Children's Books from Aleph-Bet Books

- by Michael Stillman

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Children's Books from Aleph-Bet Books

Aleph-Bet Books has issued their Catalogue 110 of Children's Books & Illustrated Books. Almost all qualify as both for children and illustrated. Many you will recognize from your youth. Perhaps they were new books at the time, from a Maurice Sendak or Dr. Seuss. Others may have been classics from an earlier time still popular, such as Beatrix Potter or L. Frank Baum. Others you may not recognize – older books that went out of style, in some cases because tastes changed, in other cases because evolving standards made them just plain offensive. Whether you collect what you knew when you were young, or what you didn't know then, you will find it here in this catalogue. Here are a few samples.

 

We will begin with one of those books that are offensive by today's standards, and should have been but were not in their time. Item 3 is Pickaninny ABC, a Dean's Rag Book published in 1905. This is not Uncle Remus or Little Black Sambo, however objectionable they may be. The alphabet begins with “A” for Alabama Coon, and has other stereotypes like “M” for minstrel and “W” for watermelon. The illustrations are grotesquely stereotyped black children. In case you are thinking this book must have come from the American South, you are wrong. It was published in London. Priced at $1,200.

 

Such gross insensitivity to different people was not a necessity for earlier times. Here is a book that's a century older, People of All Nations, a Useful Toy for Girl or Boy. This is a Darton and Harvey book, also published in London, in 1806. It depicts and pictures 26 people from various lands for each letter of the alphabet, and then 37 more not in alphabetical order. Some of the nationalities are obscure, such as Xalapaner and Janizaiy. Xalapan is an ancient site in Guatemala, Janizaiy, as best I can tell, something Turkish. “J” is for Jew, but instead of something anti-semitic, it says “This appears to be a dealer in clothes, the Jews were a very respectable people...” “V” is for Virginian, “...generally dressed after the manner of the English; but this is a poor African and made a slave of to cultivate the earth for growing rice, tobacco, sugar, etc.” While the description is sympathetic, the illustrator got it wrong, showing an American Indian with a feather headdress and long smoking pipe as the image of an African slave. Item 9. $1,850.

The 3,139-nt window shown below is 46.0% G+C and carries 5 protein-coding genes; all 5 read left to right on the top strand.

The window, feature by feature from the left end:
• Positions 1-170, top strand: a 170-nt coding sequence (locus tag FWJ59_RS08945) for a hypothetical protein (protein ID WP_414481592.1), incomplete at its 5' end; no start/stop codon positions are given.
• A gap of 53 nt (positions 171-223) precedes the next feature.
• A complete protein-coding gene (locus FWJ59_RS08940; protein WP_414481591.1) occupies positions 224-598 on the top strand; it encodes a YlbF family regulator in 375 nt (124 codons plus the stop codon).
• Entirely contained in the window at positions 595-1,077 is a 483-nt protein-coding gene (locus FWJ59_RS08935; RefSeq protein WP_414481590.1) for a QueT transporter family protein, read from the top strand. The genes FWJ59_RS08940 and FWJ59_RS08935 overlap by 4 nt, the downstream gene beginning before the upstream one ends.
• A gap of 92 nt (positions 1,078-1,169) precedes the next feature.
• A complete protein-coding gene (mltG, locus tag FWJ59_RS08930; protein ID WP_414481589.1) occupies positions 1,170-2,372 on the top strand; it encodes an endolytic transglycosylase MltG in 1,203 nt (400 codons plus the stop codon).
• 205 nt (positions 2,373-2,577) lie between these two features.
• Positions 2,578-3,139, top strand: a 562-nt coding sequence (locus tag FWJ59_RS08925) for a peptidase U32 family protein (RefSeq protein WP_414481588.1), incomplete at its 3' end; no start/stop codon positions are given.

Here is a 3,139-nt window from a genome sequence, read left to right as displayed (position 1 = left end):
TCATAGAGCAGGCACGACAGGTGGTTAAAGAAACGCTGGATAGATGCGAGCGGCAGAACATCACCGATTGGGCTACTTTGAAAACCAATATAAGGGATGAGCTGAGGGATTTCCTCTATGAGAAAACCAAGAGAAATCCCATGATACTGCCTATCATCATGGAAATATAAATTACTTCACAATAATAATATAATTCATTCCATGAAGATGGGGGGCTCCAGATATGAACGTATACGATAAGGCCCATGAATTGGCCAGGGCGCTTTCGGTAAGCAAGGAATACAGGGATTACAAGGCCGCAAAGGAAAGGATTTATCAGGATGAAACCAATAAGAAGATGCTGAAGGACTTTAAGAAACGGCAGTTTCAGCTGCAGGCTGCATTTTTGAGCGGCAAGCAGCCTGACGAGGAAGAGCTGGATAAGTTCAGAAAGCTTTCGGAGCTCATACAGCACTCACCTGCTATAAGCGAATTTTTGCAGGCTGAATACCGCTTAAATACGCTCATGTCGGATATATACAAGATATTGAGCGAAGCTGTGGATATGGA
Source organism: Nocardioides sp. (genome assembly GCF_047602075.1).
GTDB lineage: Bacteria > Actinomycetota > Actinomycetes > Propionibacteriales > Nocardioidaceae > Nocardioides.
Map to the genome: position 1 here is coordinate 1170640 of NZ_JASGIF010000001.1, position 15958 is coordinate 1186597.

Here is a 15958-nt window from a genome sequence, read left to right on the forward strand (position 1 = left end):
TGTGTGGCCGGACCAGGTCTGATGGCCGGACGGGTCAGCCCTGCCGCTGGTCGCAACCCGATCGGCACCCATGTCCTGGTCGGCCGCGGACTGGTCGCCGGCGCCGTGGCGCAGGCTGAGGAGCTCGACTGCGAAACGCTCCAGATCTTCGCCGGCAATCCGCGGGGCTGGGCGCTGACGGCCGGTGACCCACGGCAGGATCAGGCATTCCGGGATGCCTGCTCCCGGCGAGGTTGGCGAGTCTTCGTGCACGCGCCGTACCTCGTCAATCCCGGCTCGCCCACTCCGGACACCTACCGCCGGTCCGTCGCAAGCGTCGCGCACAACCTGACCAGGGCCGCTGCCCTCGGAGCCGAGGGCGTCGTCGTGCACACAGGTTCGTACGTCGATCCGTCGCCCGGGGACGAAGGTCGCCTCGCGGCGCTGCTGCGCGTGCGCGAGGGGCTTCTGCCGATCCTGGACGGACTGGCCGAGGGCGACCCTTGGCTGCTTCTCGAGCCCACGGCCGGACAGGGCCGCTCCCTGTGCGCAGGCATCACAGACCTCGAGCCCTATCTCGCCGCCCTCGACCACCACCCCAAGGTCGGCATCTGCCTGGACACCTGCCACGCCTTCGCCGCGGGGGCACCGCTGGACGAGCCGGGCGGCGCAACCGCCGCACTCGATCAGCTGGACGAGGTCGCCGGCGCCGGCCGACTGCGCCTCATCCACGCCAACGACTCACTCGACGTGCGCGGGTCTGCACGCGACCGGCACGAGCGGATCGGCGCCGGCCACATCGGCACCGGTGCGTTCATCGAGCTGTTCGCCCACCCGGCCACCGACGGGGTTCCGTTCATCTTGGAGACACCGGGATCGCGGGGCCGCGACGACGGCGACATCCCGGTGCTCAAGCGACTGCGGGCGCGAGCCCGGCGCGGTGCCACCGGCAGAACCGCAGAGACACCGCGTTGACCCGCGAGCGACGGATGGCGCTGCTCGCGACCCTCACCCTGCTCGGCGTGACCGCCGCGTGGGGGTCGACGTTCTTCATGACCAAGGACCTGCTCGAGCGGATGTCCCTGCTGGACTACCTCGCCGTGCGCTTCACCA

Here is another depiction of American Indians as strange as describing them as African slaves. Item 173 is “Our Indians.” A Midnight Visit to the Great Somewhere-Or-Other. The book was created by Luther Daniels Bradley, a Chicago Daily News cartoonist, in 1899. In it, a boy and girl are taken on a fantastic voyage by some Indians who bounce back and forth between realistic and the surreal. They are taken to the somewhere-or-other by canoe, but this is a flying canoe. The Indians serve tea in china cups like proper Englishmen, and they celebrate victories by playing band instruments and performing vaudeville acts. $2,000.

 

This is an unusual title: The Story of the String and How It Grew. The author of this 1916 book is Sam Plank. It features a piece of string threaded through small holes in the pages. The result is you can see an actual string running through various scenes illustrated on the pages. Item 344. $400.

 

Item 253 is an early schoolbook for Mohawk Indian children: Primer for the Use of the Mohawk Children, to acquire the Spelling and Reading of their own, as well as to get acquainted with the English Tongue. The Mohawk title indicates learning the spelling of their own language must have been next to impossible: Waerighwaghsawe Iksaongoenwa Tsiwaondad – derighhonny Kaghyadoghsera. This 1786 London edition of Daniel Claus' primer was taken from the Montreal first of 1781. However, the London is the first edition to have illustrations. A frontis mezzotint depicts Indian children at work in school. $18,500.

 

Item 449 is a look at one of the great advances in technology of a century ago – radio. Author E. Boyd Smith wrote numerous books for children, with this one being published in 1923: Fun in the Radio World. Regular broadcasting had only begun a few years earlier, but radio had spread quickly like it was the latest app. Smith, perhaps a bit fancifully, opines that radio can calm savages in far off lands, they being so amazed by the voices and music coming from apparently nowhere that they become almost mesmerized. $450.

 

Item 26 is a bit of unusual anthropomorphism. The title is Vegetable Verselets, written by Margaret Hays. Among the humanized vegetables are Mrs. I. Wrish Potato, Mistress Spinach, Master Radish, Polly Parsley, Rosa Rhubarb, Nurse Cabbage, and more. The humorous drawings are by Grace (Dayton) Wiederseim. She is best known for her drawings for Campbell's Soup. $450.

 

Aleph-Bet Books may be reached at 914-764-7410 or Helen@alephbet.com. Their website is found at www.alephbet.com